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Neuroman 84 - Update

Placed my first post yesterday. Thanks to all those who responded. My problems were over 32 years ago. I won't say that that things were primitive back then but it was almost the 'dark ages' as far as knowledge and technique goes.

I was nieve post operation, but maybe that was to my advantage. When told of the possible outcomes I easily dismissed these as, they have to tell you this but a neurosurgeon wouldn't carry out an operation if they thought it would go wrong.

When I went into hospital for the operation it was not as an emergency admission. I walked into the admissions department and signed myself in.

I had time to prepare myself between the third hemorrhage and admission. I was relatively young, nieve and probably strangely arrogant. I really didn't think that anything would go wrong.

I was in hospital for three months and my level of attainment was very low. After discharge just before Christmas 1984, I felt that it had been easy and nothing had gone wrong. Prior to the operation I had worked as a 'Working Jeweller', a jewellery repairer, a job I had done since leaving school at the age of fifteen. Within the first few months I thought nothing was wrong and returned to work against the prevailing advice.

Within a few days it became apparent what I had risked and what I had lost. I was unable to do my job.

It is at this point that my personal experience may become relevant to other SAH/TBI suffer’s. The general consensus of opinion was that I was lucky to be alive and should accept how I was at that time. I felt that what's wrong with everybody I not blind or paralysed or in a permanent vegetative state 'Why is everyone trying to pigeonhole me as what they think I should be?'. It was at this point that I became stubborn, I wasn't going to what everybody thought I should be, but what I knew I could be.

It was then that I made a very important promise, to myself. It wasn't important what others thought I should be, I was going to prove what I could be. The promise I made, I would always strive to achieve the best that I could. If I achieved even minor goals, these would major achievements in the context of what I had survived. If I failed to achieve goals, then I would rate hoa important it was, anything of importance was worth fighting for.

At the beginning even simple things were difficult. Ask me what 2+2 was I would say 4, ask me what 2+3 was and I would struggle. This was ridiculous for a 28 year old. So the promise became Very Important, I would continually set myself new goals. I had been told that I would make great moves forward in the first 6 to 12 months, slow progress in the following 2 years and not expect much following that.

Many people were telling me to accept what I had, which I very nearly accepted. Then I thought I had to prove what I could achieve in the first 6 to 12 months or next couple of years. If I didn't do that I may look back in five years time and never know what I could have achieved if had put in more effort. I was going to do things for myself and only I could judge the value of my achievements.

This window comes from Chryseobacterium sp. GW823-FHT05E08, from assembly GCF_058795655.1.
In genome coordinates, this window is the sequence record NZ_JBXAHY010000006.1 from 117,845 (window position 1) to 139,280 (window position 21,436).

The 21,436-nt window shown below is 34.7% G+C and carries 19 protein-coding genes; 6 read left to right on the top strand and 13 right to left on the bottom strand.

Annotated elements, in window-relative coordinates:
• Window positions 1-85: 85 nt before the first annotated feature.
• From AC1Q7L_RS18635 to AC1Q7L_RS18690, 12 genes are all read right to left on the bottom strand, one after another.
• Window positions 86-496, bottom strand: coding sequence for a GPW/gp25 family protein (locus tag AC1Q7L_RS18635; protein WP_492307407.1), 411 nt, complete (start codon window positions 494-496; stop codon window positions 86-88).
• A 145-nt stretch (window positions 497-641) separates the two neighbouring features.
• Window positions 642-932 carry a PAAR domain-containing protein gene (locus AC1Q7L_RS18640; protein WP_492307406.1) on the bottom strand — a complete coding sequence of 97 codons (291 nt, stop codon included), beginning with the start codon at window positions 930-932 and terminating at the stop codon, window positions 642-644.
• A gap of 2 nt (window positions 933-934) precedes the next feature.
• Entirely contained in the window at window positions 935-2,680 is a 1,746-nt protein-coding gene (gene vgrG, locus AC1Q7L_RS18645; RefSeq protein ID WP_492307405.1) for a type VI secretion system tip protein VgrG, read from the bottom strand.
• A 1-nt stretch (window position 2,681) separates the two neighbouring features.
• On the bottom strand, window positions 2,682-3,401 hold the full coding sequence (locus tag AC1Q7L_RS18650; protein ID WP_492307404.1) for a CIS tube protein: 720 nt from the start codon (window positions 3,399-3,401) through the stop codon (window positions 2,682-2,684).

YES, this was arrogant. But an arrogance born in very exceptional circumstances.

I soon felt this arrogance wasn't acceptable and that if I even act close to that I had to act in the best interests of those around me even if that wasn't necessarily what I wanted for myself. I have been extremely fortunate in the support I received and I hope I have kept the promise I made to the people who supported me.

I hope people find this post useful. If my experience is useful to anyone please feel free to contact me.

I will sign off by giving my best wishes to anyone who is struggling with the after effects of SAH/TBI.


2 Replies

Brilliant post neuroman.

I think the key points you make are really good.

If I may paraphrase

1 being lucky enough to be aware of what you lost.

2 being responsible enough to set your own goals and develop strategies to achieve them.

3 being determined enough to achieve them

And finally being capable of and willing to accept help.

If life is a journey that requires work then life post brain injury is a whole new journey that needs more effort but the rewards are so much sweeter for it.

Love n hugs



I completely understand what you are saying and very well said.

I had my SAH 18 months ago and just because I look ok everyone assumes that I'm 100% fine , however I struggle with quite a lot of things and trying to adapt to different ways of coping with them so that it is not shown and especially in the workplace.

I also feel because of others lack of understanding and awareness of the after effects, it's difficult to explain to others what is actually wrong and even after 18months I'm still recovering.

I have my own YouTube channel where I have posted a few videos of my experiences and my recovery to try and relate to other patients that have been through something similar. If you get a chance please watch and share.

Part 1

Part 2

Part 3




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